Active role for judges is urged

Some suggest courts should move quickly on evidence disclosure

July 18, 1999|By Caitlin Francke and Scott Higham | Caitlin Francke and Scott Higham,SUN STAFF

Several criminal justice experts are calling for Baltimore's judges to swiftly punish lawyers who violate laws on the disclosure of evidence after revelations that such problems are threatening justice in the city's courts.

For years, problems with evidence disclosure, known as discovery, have persisted in the city's courts. But judges have been loath to sanction prosecutors -- or defense attorneys -- when they fail to comply with law that sets strict timelines for turning over material.

"The court has to take the lead in each element of coordinated case management," said Jervis S. Finney, head of the Maryland Criminal Justice Administration Institute, which is studying how to reform Baltimore's courts. "The court is the only entity which can enforce its will."

The calls come in response to a two-part series in The Sun that detailed how evidence problems in the city courts have led to a wrongful conviction, trial delays and freedom for suspected criminals.

In one of the cases cited in the newspaper series, lawyers for four defendants charged with running drugs in a Southwest Baltimore neighborhood asked the prosecutor at least 13 times for evidence. Eight months after the arrests, the lawyers appeared before a circuit judge, complaining that they had not received any evidence in the cases. The judge simply noted the lack of evidence as a reason to postpone the case.

The prosecutor went unsanctioned and four months later still had not turned over the evidence. The case against the four was dismissed in February, infuriating neighbors concerned about the safety of their neighborhood.

The example illustrates what has emerged in recent years as the criminal caseload has skyrocketed: the piecemeal exchange of evidence, no consistent discovery policies and little-heeded deadlines.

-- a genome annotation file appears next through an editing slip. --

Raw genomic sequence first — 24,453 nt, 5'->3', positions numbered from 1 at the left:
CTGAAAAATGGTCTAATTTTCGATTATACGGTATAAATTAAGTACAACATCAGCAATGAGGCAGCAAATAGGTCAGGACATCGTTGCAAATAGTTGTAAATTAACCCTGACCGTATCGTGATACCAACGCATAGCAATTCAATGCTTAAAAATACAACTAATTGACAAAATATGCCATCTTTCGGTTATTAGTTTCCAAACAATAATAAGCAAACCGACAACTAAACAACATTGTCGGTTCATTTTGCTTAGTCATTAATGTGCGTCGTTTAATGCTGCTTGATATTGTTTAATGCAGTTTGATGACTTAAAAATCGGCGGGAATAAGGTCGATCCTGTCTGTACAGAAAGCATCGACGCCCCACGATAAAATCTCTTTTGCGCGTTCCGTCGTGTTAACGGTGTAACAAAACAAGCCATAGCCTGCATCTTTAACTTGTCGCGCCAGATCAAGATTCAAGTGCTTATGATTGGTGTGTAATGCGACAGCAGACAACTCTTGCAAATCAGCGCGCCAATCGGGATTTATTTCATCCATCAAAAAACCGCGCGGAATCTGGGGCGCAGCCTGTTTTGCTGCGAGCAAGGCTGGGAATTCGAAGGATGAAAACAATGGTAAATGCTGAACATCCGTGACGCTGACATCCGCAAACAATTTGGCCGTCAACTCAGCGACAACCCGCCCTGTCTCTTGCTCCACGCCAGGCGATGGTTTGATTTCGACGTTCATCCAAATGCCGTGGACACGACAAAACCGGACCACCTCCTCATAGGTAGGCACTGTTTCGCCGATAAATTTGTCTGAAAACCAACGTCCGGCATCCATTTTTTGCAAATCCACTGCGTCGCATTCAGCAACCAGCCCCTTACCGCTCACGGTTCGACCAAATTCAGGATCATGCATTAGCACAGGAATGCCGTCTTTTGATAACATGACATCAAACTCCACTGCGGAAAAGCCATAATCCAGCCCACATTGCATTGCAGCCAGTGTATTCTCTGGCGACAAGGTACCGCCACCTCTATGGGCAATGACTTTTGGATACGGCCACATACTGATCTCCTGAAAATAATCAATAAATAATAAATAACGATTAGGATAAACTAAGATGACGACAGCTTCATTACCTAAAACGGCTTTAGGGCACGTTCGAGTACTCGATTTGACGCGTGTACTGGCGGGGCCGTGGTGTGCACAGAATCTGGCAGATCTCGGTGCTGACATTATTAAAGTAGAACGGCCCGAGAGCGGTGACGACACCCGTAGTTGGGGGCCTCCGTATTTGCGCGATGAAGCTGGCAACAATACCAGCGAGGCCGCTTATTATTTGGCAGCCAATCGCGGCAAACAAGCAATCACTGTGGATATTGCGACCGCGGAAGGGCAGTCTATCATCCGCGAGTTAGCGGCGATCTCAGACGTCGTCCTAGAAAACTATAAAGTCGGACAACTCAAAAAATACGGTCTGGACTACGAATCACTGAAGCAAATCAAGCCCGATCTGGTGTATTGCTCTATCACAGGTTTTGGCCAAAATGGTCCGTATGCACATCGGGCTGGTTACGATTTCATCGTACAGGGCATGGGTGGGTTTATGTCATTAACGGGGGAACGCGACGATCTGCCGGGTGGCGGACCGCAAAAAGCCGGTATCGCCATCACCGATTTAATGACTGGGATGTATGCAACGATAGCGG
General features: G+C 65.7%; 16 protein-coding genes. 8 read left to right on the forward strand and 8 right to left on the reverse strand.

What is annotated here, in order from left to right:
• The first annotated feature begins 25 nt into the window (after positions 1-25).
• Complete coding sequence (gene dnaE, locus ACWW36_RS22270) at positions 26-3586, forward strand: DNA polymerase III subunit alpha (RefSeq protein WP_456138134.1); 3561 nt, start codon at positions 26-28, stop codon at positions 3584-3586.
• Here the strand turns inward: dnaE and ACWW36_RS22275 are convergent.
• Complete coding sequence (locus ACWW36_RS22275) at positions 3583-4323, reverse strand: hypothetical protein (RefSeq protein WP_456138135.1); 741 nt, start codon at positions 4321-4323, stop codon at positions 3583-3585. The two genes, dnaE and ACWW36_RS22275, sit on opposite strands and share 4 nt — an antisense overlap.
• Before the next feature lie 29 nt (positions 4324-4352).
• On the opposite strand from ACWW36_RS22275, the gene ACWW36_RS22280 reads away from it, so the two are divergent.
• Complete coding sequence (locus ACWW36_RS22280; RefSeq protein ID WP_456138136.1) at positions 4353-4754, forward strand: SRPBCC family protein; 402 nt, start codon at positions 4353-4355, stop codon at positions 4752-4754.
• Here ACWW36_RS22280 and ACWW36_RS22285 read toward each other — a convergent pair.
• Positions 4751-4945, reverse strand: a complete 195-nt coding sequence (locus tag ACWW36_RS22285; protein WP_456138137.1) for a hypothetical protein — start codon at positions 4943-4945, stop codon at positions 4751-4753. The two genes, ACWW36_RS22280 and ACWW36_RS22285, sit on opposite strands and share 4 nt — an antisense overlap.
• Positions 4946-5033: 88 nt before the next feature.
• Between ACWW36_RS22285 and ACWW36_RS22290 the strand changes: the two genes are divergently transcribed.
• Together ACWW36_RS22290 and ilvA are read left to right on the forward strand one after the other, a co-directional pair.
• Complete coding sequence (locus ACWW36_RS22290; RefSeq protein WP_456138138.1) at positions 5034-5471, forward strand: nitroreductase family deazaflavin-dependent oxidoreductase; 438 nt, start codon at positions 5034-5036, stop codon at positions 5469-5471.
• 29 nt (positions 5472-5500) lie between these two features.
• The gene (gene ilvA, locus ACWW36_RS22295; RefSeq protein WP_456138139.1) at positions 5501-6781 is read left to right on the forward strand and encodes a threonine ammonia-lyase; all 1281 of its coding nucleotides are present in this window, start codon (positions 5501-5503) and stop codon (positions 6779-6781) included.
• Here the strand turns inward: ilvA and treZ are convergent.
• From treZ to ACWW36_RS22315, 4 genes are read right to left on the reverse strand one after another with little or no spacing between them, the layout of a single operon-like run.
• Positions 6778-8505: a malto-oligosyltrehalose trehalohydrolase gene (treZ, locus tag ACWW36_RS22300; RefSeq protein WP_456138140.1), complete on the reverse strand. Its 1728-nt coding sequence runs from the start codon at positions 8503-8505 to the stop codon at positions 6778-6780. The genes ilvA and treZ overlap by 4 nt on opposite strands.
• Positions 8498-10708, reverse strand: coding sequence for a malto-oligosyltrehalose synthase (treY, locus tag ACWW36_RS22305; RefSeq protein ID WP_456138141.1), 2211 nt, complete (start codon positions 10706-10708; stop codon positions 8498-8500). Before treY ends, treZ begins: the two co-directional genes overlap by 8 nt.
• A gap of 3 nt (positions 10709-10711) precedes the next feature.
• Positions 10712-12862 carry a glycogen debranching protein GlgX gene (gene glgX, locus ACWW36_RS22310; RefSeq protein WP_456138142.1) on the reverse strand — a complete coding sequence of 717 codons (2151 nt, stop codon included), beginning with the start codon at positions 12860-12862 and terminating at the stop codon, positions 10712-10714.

`Accepting mediocrity'

"When I started practicing 25 years ago, the judges wouldn't tolerate it," said Jerome E. Deise Jr., a former public defender and now a professor at the University of Maryland Law School. "They are tolerating it. They are allowing it to happen. They are accepting mediocrity at best."

The court experts say that judges must hold lawyers accountable early on in the process so cases against criminal suspects aren't dismissed. Attorneys who violate the laws should be held in contempt of court, fined or, at the very least, sanctioned and reprimanded, they say. Punish the lawyers, they say, not the public.

Part of the problem has been that judges don't find out about discovery violations until it is too late to salvage the case, said John H. Lewin Jr., coordinator of a group seeking reform in the city courts. Requests for hearings on discovery disputes have gone unheeded until the day of trial, he said.

Lewin said he wants a judge appointed to oversee discovery disputes so that sanctions, if necessary, can be swiftly applied.

"Judges start doing that, and you will find that people will move heaven and earth to comply with discovery orders," said Lewin, who heads the Criminal Justice Coordinating Council, formed after charges against murder suspects were dismissed because of trial delays. "No professional person wants a judicial sanction on their record."

Judges bristle at the idea of fast and hard rules for punishing lawyers. Discovery issues are complicated, they say. Overburdened prosecutors can't always make deadlines. Some disputes are subjective: The prosecutor and the defense may have different definitions of "exculpatory" evidence, material that may show others committed the crime, in a case.

Discovery judge suggested

"What people want to see occur is a simplistic, immediate response to a complicated issue that requires judicial discretion and balancing," said Circuit Judge David B. Mitchell, in charge of the city's criminal docket. "I don't want to see judges stampeded into that process."

He said he and others are working on streamlining the discovery process, including considering the appointment of a discovery judge.

"The discovery issues, like every other issue, are being addressed and being resolved," Mitchell said.

By law, within 25 days after arraignment, prosecutors must disclose arrest warrants, eyewitness identifications and any evidence that may help the defense. The law also sets deadlines for additional disclosures.

The Sun's series detailed the case of Antoine Jerome Pettiford, who was wrongfully convicted because evidence implicating other suspects was withheld, and cases against seven other defendants in which criminal charges were dismissed because evidence was not turned over by prosecutors.

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